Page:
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The questions posed not so very long ago now are now shadows barely remembered — in 2005-2006, the question was “What’s it gonna be, boy” and Gregg Doyel and Greg Wyshynski debated in the national press whether Oklahoma City would ever get an NBA team. In 2007 the Hornets returned to New Orleans but not without heartfelt sadness and nostalgia by those of us left behind in the post-Katrina wake. But, in July 2006, the Seattle SuperSonics were purchased by a group of Oklahoma City investors, they committing to stay in the Seattle area if a new contract and arena were accomplished by October 31, 2007, but, otherwise, all bets were off. When Seattle and Washington State fumbled and did not deliver, Oklahoma City was given a golden opportunity, but we’d need to move quickly. We’d need to upgrade our arena, which we voted to do. The NBA would need to approve of the relocation, which it did. By October 2008, the former Seattle team played its 1st preseason game when associated with the name, “Oklahoma City Thunder.”
But, with our not-altogether-unrequited love affair with the Hornets, would the Thunder ever really be embraced by us as our team?
After a dismal 1-12 start, after the November 21 loss to the Hornets, P.J. Carlesimo was fired and Scott Brooks was hired as interim coach and he brought his team to 23-59 by season’s end, after which he became the actual head coach. The fans were good with the progress. A playoff team, though, was thought to be 2-3 seasons in the future.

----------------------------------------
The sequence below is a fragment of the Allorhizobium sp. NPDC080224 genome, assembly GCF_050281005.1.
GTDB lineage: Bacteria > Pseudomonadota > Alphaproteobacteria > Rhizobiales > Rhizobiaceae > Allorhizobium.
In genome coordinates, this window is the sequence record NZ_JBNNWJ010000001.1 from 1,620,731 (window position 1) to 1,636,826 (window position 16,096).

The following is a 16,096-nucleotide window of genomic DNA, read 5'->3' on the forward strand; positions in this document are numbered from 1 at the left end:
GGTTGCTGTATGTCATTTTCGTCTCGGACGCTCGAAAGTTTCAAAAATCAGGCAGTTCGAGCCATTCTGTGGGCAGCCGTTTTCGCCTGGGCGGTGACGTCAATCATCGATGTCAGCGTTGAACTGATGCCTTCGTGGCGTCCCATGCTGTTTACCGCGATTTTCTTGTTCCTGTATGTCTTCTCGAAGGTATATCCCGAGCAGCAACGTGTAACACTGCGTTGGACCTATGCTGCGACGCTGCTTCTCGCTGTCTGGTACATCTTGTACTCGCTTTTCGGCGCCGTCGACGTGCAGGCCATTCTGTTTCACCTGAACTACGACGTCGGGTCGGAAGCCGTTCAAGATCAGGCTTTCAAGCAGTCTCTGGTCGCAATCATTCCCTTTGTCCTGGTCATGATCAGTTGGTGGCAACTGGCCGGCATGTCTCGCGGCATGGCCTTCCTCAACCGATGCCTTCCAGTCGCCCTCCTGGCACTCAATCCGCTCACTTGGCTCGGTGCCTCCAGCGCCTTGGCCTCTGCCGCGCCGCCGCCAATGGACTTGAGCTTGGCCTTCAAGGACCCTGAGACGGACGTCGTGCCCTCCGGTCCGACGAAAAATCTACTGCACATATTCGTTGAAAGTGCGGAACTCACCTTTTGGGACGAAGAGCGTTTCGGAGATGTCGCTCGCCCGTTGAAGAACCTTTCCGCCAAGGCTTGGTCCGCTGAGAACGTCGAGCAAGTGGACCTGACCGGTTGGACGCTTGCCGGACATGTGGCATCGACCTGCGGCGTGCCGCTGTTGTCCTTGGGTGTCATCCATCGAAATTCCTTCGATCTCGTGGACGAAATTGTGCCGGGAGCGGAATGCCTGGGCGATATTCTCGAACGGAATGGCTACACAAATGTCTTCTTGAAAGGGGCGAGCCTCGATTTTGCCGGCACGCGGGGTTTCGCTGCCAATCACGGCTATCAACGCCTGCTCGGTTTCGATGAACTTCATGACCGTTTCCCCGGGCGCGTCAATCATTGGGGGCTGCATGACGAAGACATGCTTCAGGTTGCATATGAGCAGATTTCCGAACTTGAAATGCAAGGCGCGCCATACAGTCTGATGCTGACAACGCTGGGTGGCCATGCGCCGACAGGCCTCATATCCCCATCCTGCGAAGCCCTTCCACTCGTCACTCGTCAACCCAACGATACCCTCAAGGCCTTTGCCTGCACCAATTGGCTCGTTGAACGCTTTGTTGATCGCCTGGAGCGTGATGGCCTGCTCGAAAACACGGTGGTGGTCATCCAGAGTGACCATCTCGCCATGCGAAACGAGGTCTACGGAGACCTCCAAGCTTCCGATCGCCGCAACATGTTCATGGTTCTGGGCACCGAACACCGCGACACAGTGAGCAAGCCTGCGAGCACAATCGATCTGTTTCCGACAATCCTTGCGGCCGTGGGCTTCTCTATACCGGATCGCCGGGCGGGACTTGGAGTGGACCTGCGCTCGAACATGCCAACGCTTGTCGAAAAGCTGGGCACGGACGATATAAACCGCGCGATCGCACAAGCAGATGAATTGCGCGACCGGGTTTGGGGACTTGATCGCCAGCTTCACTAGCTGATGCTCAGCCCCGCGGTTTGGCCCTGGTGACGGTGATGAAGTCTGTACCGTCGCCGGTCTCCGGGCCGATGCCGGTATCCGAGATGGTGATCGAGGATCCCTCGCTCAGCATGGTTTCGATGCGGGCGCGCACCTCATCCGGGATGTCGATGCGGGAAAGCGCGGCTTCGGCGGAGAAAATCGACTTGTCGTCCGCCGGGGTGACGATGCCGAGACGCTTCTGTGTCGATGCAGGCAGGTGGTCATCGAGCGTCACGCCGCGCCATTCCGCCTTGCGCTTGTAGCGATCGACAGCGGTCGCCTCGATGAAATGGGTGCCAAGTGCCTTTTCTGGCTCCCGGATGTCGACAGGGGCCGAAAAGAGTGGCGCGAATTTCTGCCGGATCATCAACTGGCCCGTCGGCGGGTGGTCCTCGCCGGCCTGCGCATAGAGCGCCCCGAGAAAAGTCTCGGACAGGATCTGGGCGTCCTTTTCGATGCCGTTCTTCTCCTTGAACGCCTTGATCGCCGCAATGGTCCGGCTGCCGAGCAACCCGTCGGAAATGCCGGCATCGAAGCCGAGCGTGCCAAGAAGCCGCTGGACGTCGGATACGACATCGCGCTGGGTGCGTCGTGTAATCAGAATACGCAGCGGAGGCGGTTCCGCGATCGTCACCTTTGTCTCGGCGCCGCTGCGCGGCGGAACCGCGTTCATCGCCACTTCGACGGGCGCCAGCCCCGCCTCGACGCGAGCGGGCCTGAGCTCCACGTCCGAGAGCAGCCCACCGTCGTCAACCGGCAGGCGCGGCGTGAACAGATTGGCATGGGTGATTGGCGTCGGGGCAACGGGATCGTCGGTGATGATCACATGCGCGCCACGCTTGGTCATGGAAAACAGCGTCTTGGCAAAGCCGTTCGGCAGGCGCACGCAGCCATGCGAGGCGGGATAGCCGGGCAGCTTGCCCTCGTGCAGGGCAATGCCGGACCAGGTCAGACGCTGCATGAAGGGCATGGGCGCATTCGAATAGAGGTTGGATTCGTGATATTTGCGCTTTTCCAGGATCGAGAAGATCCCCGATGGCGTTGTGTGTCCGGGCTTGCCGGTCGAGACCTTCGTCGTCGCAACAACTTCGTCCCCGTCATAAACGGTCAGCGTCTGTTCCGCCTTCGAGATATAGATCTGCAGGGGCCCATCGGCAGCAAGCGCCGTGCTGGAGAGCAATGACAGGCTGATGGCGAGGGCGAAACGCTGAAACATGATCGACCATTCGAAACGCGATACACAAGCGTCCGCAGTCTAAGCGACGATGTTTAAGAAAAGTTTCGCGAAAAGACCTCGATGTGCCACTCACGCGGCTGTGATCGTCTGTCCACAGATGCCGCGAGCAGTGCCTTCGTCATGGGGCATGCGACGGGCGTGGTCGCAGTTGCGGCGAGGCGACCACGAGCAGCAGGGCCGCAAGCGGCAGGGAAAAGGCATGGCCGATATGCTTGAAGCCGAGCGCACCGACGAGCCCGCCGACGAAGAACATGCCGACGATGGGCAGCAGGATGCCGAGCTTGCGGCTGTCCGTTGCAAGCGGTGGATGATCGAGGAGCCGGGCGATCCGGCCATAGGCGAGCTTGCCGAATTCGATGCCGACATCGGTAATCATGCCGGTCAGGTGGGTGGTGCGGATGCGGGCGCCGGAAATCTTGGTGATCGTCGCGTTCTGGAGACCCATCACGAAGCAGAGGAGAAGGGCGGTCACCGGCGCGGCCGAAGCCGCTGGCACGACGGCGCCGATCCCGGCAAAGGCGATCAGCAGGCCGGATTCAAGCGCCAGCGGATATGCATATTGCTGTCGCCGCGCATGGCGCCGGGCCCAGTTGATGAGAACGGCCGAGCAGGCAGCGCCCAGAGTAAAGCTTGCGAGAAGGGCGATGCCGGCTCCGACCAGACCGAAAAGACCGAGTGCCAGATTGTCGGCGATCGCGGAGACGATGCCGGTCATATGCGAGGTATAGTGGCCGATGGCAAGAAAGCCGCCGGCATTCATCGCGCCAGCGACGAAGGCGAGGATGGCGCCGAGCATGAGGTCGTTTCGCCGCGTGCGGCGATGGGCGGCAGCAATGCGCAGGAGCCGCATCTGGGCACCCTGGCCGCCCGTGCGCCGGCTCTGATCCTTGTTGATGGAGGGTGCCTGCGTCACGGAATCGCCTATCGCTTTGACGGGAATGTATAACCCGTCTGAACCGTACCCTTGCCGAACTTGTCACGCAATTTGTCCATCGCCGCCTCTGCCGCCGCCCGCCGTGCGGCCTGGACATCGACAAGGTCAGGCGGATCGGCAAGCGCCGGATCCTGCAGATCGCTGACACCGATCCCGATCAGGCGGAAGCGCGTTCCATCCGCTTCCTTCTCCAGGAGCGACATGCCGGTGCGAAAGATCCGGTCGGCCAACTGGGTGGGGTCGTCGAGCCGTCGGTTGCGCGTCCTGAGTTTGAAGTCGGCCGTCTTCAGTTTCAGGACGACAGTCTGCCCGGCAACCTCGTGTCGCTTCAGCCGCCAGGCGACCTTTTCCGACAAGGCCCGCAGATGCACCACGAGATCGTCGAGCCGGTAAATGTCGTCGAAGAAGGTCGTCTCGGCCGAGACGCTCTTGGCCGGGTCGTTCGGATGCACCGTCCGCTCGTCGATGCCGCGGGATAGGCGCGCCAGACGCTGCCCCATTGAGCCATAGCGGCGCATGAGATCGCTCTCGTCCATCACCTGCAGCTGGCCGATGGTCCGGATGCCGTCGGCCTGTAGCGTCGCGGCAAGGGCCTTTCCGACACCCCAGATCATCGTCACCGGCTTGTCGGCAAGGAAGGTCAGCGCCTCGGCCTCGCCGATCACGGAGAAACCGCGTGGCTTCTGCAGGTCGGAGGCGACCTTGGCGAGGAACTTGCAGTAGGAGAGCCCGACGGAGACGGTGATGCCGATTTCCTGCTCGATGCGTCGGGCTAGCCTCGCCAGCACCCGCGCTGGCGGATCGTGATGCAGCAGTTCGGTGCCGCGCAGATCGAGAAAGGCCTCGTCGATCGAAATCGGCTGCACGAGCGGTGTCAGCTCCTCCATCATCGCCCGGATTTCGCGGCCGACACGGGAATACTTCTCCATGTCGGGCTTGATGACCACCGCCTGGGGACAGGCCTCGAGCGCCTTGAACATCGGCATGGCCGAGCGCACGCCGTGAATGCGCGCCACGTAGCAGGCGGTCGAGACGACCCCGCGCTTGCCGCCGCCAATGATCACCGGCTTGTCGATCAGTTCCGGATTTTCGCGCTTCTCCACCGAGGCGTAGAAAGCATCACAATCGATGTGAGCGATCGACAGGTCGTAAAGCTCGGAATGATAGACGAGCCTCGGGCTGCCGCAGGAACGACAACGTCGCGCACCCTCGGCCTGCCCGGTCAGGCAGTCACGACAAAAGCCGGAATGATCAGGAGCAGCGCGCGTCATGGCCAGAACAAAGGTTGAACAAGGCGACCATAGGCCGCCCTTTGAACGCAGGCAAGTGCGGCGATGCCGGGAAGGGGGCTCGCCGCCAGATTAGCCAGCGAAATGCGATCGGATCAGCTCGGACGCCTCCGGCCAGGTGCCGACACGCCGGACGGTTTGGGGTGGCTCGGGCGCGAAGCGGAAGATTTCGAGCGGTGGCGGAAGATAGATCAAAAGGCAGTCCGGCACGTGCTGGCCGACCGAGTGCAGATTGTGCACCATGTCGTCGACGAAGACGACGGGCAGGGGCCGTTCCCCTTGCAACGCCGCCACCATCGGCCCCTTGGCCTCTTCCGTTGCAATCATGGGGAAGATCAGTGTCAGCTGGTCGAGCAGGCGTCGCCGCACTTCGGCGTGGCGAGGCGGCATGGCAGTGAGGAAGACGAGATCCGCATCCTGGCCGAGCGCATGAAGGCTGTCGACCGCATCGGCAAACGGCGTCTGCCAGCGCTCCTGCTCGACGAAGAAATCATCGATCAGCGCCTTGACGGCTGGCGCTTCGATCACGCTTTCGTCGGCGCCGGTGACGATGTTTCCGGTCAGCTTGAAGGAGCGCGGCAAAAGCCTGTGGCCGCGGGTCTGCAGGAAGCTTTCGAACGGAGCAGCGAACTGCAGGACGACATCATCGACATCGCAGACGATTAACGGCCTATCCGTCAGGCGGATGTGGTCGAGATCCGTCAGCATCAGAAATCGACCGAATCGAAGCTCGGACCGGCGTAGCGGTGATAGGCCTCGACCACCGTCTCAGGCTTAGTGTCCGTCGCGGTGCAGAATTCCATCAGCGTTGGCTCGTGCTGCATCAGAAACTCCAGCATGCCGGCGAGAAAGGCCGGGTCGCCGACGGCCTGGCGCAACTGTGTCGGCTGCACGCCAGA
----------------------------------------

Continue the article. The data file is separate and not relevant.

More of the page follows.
Here we are at the All-Star Break, 2010, and that future is incredibly and realistically reachable on the horizon by the time this regular season ends on April 14. At the 2010 All Star Break, the Thunder’s record is 30-21, 5th seed in the Western Conference and the team is on a 6-game winning streak. Kevin Durant will play in the All Star Game this weekend and Russell Westbrook was last week’s Western Conference player of the month.
What a difference a season makes, and I don’t mean only the team and individual member accomplishments — I mean the city’s acceptance of this Thunder team as their own. Like the turnaround of the win-loss record, the embracement of the Thunder and letting-go of the Hornets has not been easy to come by.
But, it has occurred. By the time that the New Orleans Hornets visited (and beat) the Oklahoma City Thunder on January 6, 2010, after giving Chris Paul, David West and others a warm welcome during team introductions, Oklahoma City fans had no reluctance to boo when they felt that Paul was receiving overly generous calls by the officials — Paul later said that he was surprised by that. After all, this city was where both he was introduced into the NBA, and we it.
No, not lost, just put where it belongs, in the past.
I was at that January 6 game and badly wanted for MY team, OUR team, to whip those Cajun guys. We didn’t (and I still think we was robbed of a win by the officials), but about a month later, on February 3, we did, whipping the Bees on their home court. If nothing else, that game broke a string of 10 consecutive losses to the Hornets spanning back to Seattle days. As — if not more — gratifying to me and others was the fierceness with which Oklahoma City FANS wanted to win both of those games against our first love — fans who now embrace without reservation the former Seattle team as their own.
It is good that the team members feel at home here as they reportedly do but it is just as good, probably better, that the fans feel the same way. Thunder is good.
Shown above are Russell Westbrook, my new little brother,
and Kevin Durant, King of Oklahoma City.